- Better audio-visualisation for particles
- In-VR UI
- Ability to change all simulation and visual parameters from within VR
- Ability to save, load and share setting presets
- Meditation Mode
- Non-interactive, longform (15-60 minute) meditation sessions from standing, sitting or laying positions
- Obelisks grow out of the ground and periodically play a chime and attract particles, slowly creating an abstract and calming ambient musical piece with a constantly evolving, abstract cloud of particles to keep your mind from wandering
These features are in two parts. The vast majority of them (about 80-90%) are in the version of Psyia I was trying to upload to Steam during the end of 2016 / beginning of 2017. The rest are pieces I built during the first half of this year. My depression had mostly lifted and I decided to rebuild Psyia from the ground up properly this time in 30 days then release it for free – relieving some of my performance anxiety regarding price. Obviously I didn’t quite get it done in time, but I did introduce some of the more interesting features like particle sorting and support for many-forces. This project I internally called ‘Psyia 2’ even though I planned to release it under the name of Psyia. Here’s some of the tweets from that period:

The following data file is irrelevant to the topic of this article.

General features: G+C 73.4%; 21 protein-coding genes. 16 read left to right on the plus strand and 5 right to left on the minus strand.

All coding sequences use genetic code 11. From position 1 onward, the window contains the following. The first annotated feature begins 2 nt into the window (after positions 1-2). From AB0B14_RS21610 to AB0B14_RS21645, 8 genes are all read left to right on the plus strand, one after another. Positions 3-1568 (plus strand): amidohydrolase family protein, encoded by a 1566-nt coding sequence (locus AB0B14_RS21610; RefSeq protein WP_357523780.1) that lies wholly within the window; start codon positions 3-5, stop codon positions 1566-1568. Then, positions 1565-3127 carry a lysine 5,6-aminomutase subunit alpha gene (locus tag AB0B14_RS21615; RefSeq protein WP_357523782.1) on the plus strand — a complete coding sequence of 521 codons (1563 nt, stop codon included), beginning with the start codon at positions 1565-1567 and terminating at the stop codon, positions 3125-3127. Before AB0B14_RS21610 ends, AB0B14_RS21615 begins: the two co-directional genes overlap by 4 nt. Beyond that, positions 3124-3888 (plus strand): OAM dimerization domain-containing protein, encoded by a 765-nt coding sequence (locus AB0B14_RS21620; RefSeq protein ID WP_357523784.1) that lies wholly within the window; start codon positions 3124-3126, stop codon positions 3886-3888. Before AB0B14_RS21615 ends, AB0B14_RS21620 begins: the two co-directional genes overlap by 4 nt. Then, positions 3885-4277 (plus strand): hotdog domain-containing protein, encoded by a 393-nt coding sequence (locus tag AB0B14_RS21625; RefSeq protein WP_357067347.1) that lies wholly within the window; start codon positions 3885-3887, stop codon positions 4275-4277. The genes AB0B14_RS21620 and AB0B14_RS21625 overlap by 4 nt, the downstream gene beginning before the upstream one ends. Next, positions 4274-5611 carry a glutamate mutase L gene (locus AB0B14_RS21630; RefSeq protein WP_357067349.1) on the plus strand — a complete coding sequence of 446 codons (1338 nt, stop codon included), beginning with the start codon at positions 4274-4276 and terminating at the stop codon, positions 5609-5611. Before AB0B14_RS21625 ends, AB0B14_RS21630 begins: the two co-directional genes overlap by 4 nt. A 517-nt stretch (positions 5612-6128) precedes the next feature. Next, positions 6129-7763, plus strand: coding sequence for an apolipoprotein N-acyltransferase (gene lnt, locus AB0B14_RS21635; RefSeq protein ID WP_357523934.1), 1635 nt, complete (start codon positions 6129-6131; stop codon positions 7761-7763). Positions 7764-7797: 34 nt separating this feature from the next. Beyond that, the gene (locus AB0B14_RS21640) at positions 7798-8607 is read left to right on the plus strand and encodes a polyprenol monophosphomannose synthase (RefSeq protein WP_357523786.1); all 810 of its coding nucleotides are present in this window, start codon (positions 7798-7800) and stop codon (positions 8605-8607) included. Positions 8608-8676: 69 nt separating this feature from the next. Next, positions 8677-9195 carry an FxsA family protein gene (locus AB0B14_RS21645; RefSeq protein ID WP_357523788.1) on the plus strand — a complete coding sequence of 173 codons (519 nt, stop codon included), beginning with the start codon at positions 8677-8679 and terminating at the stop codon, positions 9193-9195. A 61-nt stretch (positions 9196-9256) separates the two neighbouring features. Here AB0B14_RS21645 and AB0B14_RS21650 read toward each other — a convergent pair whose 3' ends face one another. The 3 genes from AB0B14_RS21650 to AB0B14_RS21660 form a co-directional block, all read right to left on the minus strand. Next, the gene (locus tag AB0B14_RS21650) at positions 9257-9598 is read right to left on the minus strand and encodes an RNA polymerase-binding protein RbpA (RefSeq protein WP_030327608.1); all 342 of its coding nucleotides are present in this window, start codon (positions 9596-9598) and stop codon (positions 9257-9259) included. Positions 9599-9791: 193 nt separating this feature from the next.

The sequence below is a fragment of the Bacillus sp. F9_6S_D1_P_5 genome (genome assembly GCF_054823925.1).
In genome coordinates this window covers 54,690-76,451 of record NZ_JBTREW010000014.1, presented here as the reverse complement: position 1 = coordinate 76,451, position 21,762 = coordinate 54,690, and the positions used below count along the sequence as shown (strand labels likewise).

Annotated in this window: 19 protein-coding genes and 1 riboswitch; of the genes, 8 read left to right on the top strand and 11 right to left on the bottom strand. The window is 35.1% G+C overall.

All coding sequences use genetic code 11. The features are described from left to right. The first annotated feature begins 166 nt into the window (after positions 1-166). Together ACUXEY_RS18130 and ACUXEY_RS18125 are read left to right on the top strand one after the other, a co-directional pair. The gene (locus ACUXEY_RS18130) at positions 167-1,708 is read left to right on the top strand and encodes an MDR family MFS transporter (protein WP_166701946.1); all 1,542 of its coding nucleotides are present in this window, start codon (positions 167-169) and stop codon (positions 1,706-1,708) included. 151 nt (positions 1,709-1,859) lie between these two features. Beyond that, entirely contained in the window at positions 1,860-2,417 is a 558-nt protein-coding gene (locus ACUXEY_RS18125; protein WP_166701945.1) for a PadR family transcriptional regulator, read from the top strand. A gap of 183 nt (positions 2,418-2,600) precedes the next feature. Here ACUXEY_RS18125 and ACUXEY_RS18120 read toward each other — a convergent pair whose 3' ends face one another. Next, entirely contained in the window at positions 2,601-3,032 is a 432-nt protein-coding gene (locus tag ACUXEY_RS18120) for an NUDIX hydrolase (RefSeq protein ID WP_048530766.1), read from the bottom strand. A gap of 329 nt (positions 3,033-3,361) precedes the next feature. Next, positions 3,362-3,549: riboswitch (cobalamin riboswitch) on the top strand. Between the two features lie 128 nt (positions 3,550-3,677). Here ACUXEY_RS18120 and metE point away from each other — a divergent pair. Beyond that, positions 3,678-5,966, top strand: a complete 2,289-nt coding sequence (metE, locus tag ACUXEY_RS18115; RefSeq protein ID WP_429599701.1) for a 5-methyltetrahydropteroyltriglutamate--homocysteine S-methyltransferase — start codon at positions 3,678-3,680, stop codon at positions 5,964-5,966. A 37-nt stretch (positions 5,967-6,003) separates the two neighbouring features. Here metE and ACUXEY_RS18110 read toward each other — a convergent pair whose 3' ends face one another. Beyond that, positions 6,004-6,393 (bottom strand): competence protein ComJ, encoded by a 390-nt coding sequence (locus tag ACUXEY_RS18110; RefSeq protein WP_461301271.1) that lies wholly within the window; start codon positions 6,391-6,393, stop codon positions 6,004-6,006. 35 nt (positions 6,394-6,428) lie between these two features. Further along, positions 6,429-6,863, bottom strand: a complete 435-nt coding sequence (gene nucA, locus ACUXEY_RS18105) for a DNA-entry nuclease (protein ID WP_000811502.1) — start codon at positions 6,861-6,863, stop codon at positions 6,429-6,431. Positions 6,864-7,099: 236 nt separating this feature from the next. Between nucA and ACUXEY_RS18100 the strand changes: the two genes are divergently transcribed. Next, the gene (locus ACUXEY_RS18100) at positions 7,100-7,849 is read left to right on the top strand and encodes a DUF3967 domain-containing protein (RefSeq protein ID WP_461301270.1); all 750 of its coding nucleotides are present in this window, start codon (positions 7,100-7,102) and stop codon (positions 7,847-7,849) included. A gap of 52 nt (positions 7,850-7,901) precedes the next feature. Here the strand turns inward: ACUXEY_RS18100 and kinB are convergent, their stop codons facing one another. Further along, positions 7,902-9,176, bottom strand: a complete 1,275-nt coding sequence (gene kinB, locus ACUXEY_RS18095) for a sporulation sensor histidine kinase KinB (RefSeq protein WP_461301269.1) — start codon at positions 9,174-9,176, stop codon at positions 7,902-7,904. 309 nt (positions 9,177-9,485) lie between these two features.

— Lachlan Sleight (@LachlanSleight) February 28, 2018
After two days of hair-pulling, I’ve now got a dynamically-sized, DirectCompute particle system in #unity3d with correct alpha blending. That means textured particles! My respect for people who do this stuff for real knows no bounds. pic.twitter.com/VhStSRnmam
— Lachlan Sleight (@LachlanSleight) March 2, 2018
— Lachlan Sleight (@LachlanSleight) April 2, 2018
What Now for Psyia?
So my plan for Psyia moving forward?
It’s basically to combine the original Psyia app with all the UI and UX improvements with the new tech features of Psyia 2, and put it on itch.io for free. Then I’ll try and wrangle the Steam distribution stuff again. I’m also planning on open-sourcing it since I’d promised reddit I’d help teach them a little about Compute Shaders.
As for when I’m going to actually have this done by? I’m going to be taking a few weeks away from Computers starting on the 5th of November, and I suspect it’ll be a month of part-time work to actually do what I want to do with Psyia. So let’s say it’ll be done before the end of the year. Nice and achievable. And since Psyia has already failed to be what it should have been, there’s no need for me to be afraid of it failing!
So yeah – wish me luck with that! If you’re reading this because you liked GPU Cubes – thanks for not forgetting about me! <3